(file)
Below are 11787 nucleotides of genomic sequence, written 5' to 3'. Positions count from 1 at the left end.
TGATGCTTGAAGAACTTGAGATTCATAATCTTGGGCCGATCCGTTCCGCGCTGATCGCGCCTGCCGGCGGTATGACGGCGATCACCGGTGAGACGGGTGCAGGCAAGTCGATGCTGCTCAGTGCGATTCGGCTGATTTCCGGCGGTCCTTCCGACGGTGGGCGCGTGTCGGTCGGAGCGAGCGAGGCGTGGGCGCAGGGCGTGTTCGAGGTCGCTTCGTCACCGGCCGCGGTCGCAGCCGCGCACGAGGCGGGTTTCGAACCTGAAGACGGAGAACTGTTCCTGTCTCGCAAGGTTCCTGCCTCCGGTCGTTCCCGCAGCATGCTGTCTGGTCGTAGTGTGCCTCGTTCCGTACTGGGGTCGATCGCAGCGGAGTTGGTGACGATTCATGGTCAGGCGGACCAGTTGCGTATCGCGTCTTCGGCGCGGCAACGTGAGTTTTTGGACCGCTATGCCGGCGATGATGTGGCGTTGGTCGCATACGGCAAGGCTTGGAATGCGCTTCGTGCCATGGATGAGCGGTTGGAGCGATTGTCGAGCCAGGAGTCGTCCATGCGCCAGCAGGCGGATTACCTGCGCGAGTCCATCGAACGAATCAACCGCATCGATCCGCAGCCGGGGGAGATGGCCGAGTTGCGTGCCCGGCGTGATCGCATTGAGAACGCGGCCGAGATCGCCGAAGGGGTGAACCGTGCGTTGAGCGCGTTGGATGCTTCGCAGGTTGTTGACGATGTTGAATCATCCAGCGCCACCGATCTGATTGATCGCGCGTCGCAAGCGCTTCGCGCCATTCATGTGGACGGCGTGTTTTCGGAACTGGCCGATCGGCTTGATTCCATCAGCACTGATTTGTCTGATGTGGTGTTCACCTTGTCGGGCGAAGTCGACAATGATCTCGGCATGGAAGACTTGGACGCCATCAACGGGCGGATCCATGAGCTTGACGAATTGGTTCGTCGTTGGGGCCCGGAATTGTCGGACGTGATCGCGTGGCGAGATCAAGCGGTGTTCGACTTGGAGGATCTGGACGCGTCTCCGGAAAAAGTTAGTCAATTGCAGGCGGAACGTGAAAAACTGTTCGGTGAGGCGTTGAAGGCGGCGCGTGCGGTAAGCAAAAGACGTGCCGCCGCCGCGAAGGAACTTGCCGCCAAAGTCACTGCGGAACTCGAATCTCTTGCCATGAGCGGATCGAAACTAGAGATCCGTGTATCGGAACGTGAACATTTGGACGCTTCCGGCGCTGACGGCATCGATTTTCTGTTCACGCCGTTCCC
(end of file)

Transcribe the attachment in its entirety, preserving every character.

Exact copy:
Below are 11787 nucleotides of genomic sequence, written 5' to 3'. Positions count from 1 at the left end.
TGATGCTTGAAGAACTTGAGATTCATAATCTTGGGCCGATCCGTTCCGCGCTGATCGCGCCTGCCGGCGGTATGACGGCGATCACCGGTGAGACGGGTGCAGGCAAGTCGATGCTGCTCAGTGCGATTCGGCTGATTTCCGGCGGTCCTTCCGACGGTGGGCGCGTGTCGGTCGGAGCGAGCGAGGCGTGGGCGCAGGGCGTGTTCGAGGTCGCTTCGTCACCGGCCGCGGTCGCAGCCGCGCACGAGGCGGGTTTCGAACCTGAAGACGGAGAACTGTTCCTGTCTCGCAAGGTTCCTGCCTCCGGTCGTTCCCGCAGCATGCTGTCTGGTCGTAGTGTGCCTCGTTCCGTACTGGGGTCGATCGCAGCGGAGTTGGTGACGATTCATGGTCAGGCGGACCAGTTGCGTATCGCGTCTTCGGCGCGGCAACGTGAGTTTTTGGACCGCTATGCCGGCGATGATGTGGCGTTGGTCGCATACGGCAAGGCTTGGAATGCGCTTCGTGCCATGGATGAGCGGTTGGAGCGATTGTCGAGCCAGGAGTCGTCCATGCGCCAGCAGGCGGATTACCTGCGCGAGTCCATCGAACGAATCAACCGCATCGATCCGCAGCCGGGGGAGATGGCCGAGTTGCGTGCCCGGCGTGATCGCATTGAGAACGCGGCCGAGATCGCCGAAGGGGTGAACCGTGCGTTGAGCGCGTTGGATGCTTCGCAGGTTGTTGACGATGTTGAATCATCCAGCGCCACCGATCTGATTGATCGCGCGTCGCAAGCGCTTCGCGCCATTCATGTGGACGGCGTGTTTTCGGAACTGGCCGATCGGCTTGATTCCATCAGCACTGATTTGTCTGATGTGGTGTTCACCTTGTCGGGCGAAGTCGACAATGATCTCGGCATGGAAGACTTGGACGCCATCAACGGGCGGATCCATGAGCTTGACGAATTGGTTCGTCGTTGGGGCCCGGAATTGTCGGACGTGATCGCGTGGCGAGATCAAGCGGTGTTCGACTTGGAGGATCTGGACGCGTCTCCGGAAAAAGTTAGTCAATTGCAGGCGGAACGTGAAAAACTGTTCGGTGAGGCGTTGAAGGCGGCGCGTGCGGTAAGCAAAAGACGTGCCGCCGCCGCGAAGGAACTTGCCGCCAAAGTCACTGCGGAACTCGAATCTCTTGCCATGAGCGGATCGAAACTAGAGATCCGTGTATCGGAACGTGAACATTTGGACGCTTCCGGCGCTGACGGCATCGATTTTCTGTTCACGCCGTTCCC